Teachers across England and Wales are going on strike tomorrow after a decade of meagre earnings in a state-funded school system that has seen many take up second jobs or leave the profession altogether.

Hundreds of thousands of other workers including rail staff and civil servants will also walk out, making it the UK's biggest day of strikes in several decades when measured by the range of industries it will cover.

The National Education Union (NEU), which is organising the teachers' strikes, has asked for an above-inflation pay award funded fully by the government, so that schools can also cover other costs, from stationery to textbooks.

The strikes follow failed talks yesterday afternoon between Education Secretary Gillian Keegan and the general secretaries of unions representing teachers and headteachers, which had hoped to resolve a pay dispute which threatens disruption to more than 23,000 schools this week.

With inflation reaching double digits last year, teachers have seen a 23% real-terms pay cut since 2010, the union said.

The government, which has held unsuccessful talks with the NEU, has called its one-year, 5% pay award for teachers the highest "in a generation" and says it is investing £4 billion in schools over the next two years.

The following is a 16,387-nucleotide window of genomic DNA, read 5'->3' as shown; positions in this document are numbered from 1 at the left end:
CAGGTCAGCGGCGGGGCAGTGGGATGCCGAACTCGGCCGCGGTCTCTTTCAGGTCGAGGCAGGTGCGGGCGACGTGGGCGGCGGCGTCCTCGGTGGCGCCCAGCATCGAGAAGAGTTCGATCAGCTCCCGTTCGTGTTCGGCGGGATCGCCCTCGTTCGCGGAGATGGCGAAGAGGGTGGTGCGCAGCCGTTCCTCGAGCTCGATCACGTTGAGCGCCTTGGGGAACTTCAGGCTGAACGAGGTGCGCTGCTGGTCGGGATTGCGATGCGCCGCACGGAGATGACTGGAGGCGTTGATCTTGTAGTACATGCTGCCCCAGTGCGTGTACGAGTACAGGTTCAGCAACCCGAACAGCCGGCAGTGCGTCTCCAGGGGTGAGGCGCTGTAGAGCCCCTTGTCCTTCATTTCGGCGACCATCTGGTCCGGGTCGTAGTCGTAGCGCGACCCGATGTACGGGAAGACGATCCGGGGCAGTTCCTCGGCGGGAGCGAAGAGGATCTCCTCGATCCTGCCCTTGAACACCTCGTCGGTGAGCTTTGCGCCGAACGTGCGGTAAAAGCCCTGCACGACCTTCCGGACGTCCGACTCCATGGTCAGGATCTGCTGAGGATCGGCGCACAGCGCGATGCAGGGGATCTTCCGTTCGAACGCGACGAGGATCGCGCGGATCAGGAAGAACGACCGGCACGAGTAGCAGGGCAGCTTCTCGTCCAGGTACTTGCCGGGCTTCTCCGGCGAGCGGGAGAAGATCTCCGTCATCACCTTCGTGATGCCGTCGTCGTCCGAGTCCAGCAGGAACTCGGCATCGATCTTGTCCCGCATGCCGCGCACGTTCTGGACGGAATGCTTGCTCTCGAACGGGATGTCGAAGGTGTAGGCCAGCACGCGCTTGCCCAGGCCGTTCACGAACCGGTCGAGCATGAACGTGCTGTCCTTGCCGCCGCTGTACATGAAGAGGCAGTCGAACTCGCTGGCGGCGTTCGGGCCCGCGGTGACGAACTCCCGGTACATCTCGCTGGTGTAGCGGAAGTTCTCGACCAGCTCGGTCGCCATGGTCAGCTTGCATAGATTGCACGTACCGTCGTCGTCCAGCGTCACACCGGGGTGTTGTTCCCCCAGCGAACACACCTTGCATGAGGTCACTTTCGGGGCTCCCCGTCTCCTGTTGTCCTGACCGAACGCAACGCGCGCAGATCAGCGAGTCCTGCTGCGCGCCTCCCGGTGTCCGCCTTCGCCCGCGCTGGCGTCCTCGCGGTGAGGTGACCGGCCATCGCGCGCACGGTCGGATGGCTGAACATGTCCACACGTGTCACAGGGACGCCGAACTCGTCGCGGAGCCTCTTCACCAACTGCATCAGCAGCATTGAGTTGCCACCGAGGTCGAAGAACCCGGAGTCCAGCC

The NEU - which has planned seven days of strikes in total - has said that one in four teachers leave the profession within three years of qualification, impacting the education of children.

"I can't remember when we had enough staff to comfortably cover the school," said Sydney Heighington, 33, an assistant head teacher at an east London school.

"At the moment, you've got teachers just absolutely leaving in droves," he added, noting that some of his support staff colleagues had been forced to go to food banks because of rising bills and others had simply left to find work at supermarkets.

Mr Heighington, who teaches music, said more than a third of experienced full-time teachers and teaching staff had left his school last year. Only a fifth of those roles were filled - by trainee teachers.

Educators say schools having to pay teachers' salaries from their own pocket has left classrooms starved of money for textbooks, IT upgrades and school trips.

"You cut back on trips out, you don't go to the British Museum, you don't go and see stuff," said Steve Chalke, founder of the Oasis charity that runs more than 50 schools across Britain. "So subjects become a little bit more sterile, because you're not learning at every level."

Prime Minister Rishi Sunak wants to expand mathematics education in schools but the NEU said his plan fails to address teacher shortages, which mean one in eight maths lessons are taught by a teacher unqualified in the subject.